LSSA condemns unscrupulous garnishee practices

April 1st, 2013

By Barbara Whittle

Last month the Law Society of South Africa (LSSA) echoed the concern expressed by Finance Minister Pravin Gordhan in his budget speech at the end of February regarding the abuse of emoluments attachment orders that leave workers without money to live on after they have serviced their debts every month.

In a press release, LSSA co-chairpersons Jan Stemmett and Krish Govender condemned the ‘unscrupulous abuse, exploitation and maladministration’ of the garnishee order system by collection practitioners.

However, the LSSA stressed that criticism in the media against the provincial law societies for failing to address the problem and allowing the problem to worsen was seriously misplaced.

‘The responsibility to review the credit industry and the relevant legislation lies with the legislature. Current legislation needs to be amended to allow garnishee orders to be issued only with proper judicial oversight. The courts must interrogate debtors, applicants and their attorneys before granting emolument attachment orders. The system is open to abuse because the law is weak,’ said Mr Govender and Mr Stemmett.

The co-chairpersons stressed that collection attorneys work within the regulatory framework provided by the current legislation. The statutory provincial law societies do not hesitate to investigate complaints from the public regarding attorneys alleged to be involved in the exploitation of the system, and any attorney found to have abused the processes could face severe sanctions.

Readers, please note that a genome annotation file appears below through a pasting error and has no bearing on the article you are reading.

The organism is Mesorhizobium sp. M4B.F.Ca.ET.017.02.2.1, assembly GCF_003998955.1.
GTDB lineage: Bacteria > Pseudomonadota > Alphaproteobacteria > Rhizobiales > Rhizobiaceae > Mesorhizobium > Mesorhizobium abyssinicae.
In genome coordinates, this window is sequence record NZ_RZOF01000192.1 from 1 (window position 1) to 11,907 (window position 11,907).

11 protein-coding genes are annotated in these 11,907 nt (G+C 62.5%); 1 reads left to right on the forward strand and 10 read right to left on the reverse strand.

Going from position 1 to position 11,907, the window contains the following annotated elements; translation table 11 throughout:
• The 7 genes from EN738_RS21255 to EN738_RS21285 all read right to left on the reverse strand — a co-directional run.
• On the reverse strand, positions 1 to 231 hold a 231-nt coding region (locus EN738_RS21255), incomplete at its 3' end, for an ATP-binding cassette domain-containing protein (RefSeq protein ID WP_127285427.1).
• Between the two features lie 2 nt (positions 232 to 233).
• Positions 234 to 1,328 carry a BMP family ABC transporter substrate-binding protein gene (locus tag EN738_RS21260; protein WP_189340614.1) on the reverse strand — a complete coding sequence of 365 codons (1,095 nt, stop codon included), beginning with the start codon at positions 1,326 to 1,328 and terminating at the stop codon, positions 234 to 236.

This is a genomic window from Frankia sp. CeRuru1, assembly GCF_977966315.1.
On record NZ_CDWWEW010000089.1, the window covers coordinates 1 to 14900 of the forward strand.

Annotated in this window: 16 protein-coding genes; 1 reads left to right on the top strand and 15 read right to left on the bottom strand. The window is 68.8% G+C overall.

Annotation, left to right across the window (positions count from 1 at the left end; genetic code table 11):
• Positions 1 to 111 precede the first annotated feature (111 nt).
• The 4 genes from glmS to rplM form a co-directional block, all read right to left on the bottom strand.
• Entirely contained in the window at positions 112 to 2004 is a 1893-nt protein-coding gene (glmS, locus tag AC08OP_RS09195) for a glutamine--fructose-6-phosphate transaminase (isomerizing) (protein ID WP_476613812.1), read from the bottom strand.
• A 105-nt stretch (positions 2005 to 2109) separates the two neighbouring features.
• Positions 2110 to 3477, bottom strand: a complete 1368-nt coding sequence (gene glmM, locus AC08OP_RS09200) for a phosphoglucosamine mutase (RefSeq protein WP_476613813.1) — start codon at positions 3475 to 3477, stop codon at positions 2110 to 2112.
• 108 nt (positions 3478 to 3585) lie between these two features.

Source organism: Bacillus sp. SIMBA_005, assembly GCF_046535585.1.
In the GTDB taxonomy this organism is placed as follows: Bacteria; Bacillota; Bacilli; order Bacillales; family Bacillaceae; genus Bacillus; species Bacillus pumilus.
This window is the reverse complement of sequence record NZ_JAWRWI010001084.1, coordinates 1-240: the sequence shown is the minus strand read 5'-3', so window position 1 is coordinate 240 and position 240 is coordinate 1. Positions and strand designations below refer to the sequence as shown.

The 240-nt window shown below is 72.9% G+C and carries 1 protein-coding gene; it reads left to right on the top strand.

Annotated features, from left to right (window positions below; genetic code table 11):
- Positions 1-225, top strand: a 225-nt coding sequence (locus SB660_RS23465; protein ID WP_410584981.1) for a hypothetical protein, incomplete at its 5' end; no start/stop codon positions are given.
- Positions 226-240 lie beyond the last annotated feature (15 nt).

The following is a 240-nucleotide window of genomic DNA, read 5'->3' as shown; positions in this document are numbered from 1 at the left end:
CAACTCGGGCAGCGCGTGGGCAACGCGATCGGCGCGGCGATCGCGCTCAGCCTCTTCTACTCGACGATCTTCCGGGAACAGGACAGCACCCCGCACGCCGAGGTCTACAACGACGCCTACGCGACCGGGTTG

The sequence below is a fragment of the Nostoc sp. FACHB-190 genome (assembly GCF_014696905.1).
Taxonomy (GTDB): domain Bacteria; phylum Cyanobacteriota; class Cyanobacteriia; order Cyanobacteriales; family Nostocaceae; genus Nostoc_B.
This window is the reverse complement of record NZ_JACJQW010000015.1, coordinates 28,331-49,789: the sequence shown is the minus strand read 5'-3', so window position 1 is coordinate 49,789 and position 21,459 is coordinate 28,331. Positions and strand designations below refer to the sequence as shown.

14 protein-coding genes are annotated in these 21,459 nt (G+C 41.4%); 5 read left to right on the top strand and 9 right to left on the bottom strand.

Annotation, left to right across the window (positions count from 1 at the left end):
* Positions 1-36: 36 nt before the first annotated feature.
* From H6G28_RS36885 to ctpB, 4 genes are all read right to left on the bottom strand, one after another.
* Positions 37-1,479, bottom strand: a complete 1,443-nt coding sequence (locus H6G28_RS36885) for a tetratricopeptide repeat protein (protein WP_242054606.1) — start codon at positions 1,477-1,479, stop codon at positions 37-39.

The LSSA is one of the stakeholders actively participating in the joint task team chaired by Credit Ombud, Manie van Schalkwyk, which is developing a code of conduct in relation to debt recovery. The LSSA is represented on the task team by Cape Town attorney Graham Bellairs, who is chairperson of the LSSA Magistrate’s Court Committee, and Jacques Tarica from the Johannesburg Attorneys Association.

The Department of Justice and Constitutional Development published draft legislation to address this issue in February, and had called for comments on the draft amendments by 26 March.

In the press release by the co-chairpersons, the LSSA recognised the severe impact of the abuse of emoluments attachment orders, particular in the low-income earning sector of society. It pointed out that a number of factors contribute to this problem, including –

  • the recklessness with which credit is granted in certain instances;
  • the unscrupulous methods adopted by some debt recovery practitioners in securing signatures to written consents to the granting of garnishee orders for amounts that leave little to no income for the debtor employees;
  • lack of knowledge and training of the clerks of the courts to pick up abuse and refuse to grant such orders; and
  • legislation that allows for the obtaining of garnishee orders without judicial oversight, as well as punitive interest rates and the recovery of excessive legal costs and collection commission.

Compiled by Barbara Whittle, communication manager, Law Society of South Africa,

This article was first published in De Rebus in 2013 (April) DR 13.

De Rebus